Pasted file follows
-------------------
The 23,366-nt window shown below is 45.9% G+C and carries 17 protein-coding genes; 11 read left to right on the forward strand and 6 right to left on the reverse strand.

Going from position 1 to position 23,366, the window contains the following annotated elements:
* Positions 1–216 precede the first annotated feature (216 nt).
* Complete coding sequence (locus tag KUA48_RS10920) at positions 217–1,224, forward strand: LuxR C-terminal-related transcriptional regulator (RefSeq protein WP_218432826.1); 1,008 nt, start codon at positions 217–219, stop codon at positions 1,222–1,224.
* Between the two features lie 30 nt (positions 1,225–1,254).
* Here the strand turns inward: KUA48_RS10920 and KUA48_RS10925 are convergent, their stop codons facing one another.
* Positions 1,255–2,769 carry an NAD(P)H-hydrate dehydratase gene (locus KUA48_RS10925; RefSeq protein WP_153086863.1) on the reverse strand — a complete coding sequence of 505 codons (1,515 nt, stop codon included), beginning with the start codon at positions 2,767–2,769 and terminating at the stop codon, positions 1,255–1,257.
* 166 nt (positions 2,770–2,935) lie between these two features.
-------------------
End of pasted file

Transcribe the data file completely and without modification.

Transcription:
The 23,366-nt window shown below is 45.9% G+C and carries 17 protein-coding genes; 11 read left to right on the forward strand and 6 right to left on the reverse strand.

Going from position 1 to position 23,366, the window contains the following annotated elements:
* Positions 1–216 precede the first annotated feature (216 nt).
* Complete coding sequence (locus tag KUA48_RS10920) at positions 217–1,224, forward strand: LuxR C-terminal-related transcriptional regulator (RefSeq protein WP_218432826.1); 1,008 nt, start codon at positions 217–219, stop codon at positions 1,222–1,224.
* Between the two features lie 30 nt (positions 1,225–1,254).
* Here the strand turns inward: KUA48_RS10920 and KUA48_RS10925 are convergent, their stop codons facing one another.
* Positions 1,255–2,769 carry an NAD(P)H-hydrate dehydratase gene (locus KUA48_RS10925; RefSeq protein WP_153086863.1) on the reverse strand — a complete coding sequence of 505 codons (1,515 nt, stop codon included), beginning with the start codon at positions 2,767–2,769 and terminating at the stop codon, positions 1,255–1,257.
* 166 nt (positions 2,770–2,935) lie between these two features.